10. Significant damage, including fatalities, occurred in Rakhine State, contrary to the military council’s portrayal of minimal impact.
  11. Discrepancies between official figures and ground reports raised questions about the accuracy of casualty counts, particularly in Rohingya camps.
  12. The military council faced criticism for its handling of the storm aftermath, including accusations of victim-blaming.
  13. Official announcements belatedly acknowledged Rohingya fatalities, highlighting a delayed response to humanitarian crises.
  14. Several townships in Rakhine and Chin States were severely affected by the storm, with villages destroyed and numerous casualties.
  15. Communication challenges hampered efforts to compile accurate casualty lists, suggesting the death toll could be higher than reported.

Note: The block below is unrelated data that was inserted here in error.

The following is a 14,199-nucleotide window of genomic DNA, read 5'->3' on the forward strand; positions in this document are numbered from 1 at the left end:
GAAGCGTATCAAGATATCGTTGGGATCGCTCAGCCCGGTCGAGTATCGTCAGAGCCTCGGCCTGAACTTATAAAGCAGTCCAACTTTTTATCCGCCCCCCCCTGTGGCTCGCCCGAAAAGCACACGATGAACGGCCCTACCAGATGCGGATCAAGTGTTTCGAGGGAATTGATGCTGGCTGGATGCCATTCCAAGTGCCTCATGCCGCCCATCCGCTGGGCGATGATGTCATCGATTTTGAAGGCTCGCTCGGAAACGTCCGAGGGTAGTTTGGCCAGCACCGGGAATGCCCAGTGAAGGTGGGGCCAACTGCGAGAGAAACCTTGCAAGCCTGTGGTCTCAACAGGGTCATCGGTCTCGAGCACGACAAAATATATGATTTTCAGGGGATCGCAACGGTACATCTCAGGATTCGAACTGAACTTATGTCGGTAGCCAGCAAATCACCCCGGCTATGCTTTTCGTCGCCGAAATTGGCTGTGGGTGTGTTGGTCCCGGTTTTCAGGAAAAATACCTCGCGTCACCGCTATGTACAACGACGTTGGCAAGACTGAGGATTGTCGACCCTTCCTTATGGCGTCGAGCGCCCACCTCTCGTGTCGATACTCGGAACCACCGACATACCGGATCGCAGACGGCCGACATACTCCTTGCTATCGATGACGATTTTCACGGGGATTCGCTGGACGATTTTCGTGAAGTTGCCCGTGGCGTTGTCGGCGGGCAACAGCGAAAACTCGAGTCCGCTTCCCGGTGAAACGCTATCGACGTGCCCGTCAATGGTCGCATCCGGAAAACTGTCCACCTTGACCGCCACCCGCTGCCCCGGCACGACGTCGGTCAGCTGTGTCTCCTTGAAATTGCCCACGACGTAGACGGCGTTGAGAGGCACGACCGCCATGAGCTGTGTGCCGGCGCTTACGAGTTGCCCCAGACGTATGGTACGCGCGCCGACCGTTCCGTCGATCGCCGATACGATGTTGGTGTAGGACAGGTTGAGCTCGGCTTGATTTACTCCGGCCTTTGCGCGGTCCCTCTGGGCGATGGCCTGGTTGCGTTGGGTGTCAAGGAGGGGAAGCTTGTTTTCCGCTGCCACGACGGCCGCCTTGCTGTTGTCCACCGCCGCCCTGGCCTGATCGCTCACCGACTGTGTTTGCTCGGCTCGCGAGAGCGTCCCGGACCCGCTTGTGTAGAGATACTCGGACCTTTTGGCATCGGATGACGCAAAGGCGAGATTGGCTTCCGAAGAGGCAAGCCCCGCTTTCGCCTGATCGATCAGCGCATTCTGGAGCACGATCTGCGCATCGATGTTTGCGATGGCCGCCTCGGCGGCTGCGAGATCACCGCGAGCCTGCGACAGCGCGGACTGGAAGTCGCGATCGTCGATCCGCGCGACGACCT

16. Concerns about the storm extended beyond affected areas, with misinformation circulating widely on social media platforms.

Overall, the summary underscores the complex challenges faced in the aftermath of the Mokha storm, including issues of trust, communication, and accountability.

The impact of the Mokha storm extended beyond physical destruction, causing widespread disruption in public life and exacerbating information chaos. The combination of a war council and propaganda media, fueled by public distrust, only compounded the damage. Instances of religious and political exploitation thrived amidst the chaos, taking advantage of vulnerable communities in need. A fractured information ecosystem further intensified societal harm during this critical period.